Tuesday, 23 February 2010

Backups and Disaster Recovery

My own laptop suffered a fatal motherboard failure yesterday morning, as I was happily using it, meaning that I was suddenly without my main computer. Have you considered what it would mean to you if your computer were to suddenly die? No warning signs, no nasty noises; it simply dies. Could you recover from such a situation, and if so, how quickly?

In my own case I have a Next Business Day hardware warranty with Dell, so I simply waited for the engineer to arrive at my office to carry out the repair. I was only without the computer for about 24 hours altogether. If I didn’t have such a warranty I could have been looking at a bill of about £180 and a delay of up to a week for a repair by a company other than Dell.

Most computers are only covered by a 12 month manufacturers warranty, which is invariably on “Return to Base” cover. That means the user must post the computer back to the manufacturer, who will repair and return it. Turn-round time in that case is usually about 3 weeks.

Because the issue with my own computer was the motherboard, all of my data, which is held on the Hard Drive, is still there. As soon as the new motherboard was fitted the computer simply worked again, with everything the same as before. But what if it doesn’t? What if it had been the Hard Drive which had died? Or if the laptop had been stolen? How would you recover from such a situation?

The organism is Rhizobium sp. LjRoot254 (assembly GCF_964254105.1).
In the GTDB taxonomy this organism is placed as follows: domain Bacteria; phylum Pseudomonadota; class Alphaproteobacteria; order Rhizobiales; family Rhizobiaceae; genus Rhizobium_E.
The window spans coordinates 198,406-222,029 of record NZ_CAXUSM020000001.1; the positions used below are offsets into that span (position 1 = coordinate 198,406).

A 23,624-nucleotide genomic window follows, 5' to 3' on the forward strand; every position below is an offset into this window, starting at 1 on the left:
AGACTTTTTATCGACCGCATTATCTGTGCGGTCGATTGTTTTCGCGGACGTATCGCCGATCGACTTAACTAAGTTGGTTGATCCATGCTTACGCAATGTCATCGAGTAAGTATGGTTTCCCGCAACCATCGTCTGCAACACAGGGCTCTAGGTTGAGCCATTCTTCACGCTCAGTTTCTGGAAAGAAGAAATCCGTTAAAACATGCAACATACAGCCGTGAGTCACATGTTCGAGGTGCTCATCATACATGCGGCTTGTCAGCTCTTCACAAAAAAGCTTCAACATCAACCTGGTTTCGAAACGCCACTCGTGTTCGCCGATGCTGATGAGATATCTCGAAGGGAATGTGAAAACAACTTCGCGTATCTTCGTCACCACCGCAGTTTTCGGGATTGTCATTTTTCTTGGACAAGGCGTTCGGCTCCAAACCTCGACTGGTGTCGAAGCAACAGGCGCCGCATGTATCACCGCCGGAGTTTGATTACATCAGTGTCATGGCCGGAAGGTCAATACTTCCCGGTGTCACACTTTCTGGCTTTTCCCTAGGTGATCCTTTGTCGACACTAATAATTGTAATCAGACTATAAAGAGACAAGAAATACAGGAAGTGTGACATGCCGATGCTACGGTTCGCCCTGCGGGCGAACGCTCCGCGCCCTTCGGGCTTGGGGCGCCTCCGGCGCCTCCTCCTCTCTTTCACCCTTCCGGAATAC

IT geeks always go on about Backup. How often do you backup your own data? How do you know what you are backing up? Do you ever attempt to restore data that has been backed up? You should consider how you would recover from the total loss of one, or more, of your computers.

How long would it take to get back to where you started? Do you have a reliable and robust backup in place? Do you know what your hardware warranty terms are and how you are covered? Does your insurance need to be updated to cover your computer equipment?

In the few hours that I was without my laptop I felt as if my right arm was missing. This is despite the fact that I have other computers that I can use – but they aren’t as efficient and I would have had to restore the data backup, which can be a hassle. (But can also be a life-saver)

Backup and Disaster Recovery Planning are boring subjects, which most people choose to ignore. They believe it will never happen to them – but it does happen to the best of us. And it can happen very suddenly. I meet many clients who look at me with disbelief when I break the news to them that their data has gone forever, because their hard drive has collapsed. They look at me blankly when I ask if they have a backup.

I’m good, but I’m not that good! BACK IT UP!

© Michael Donkin 2010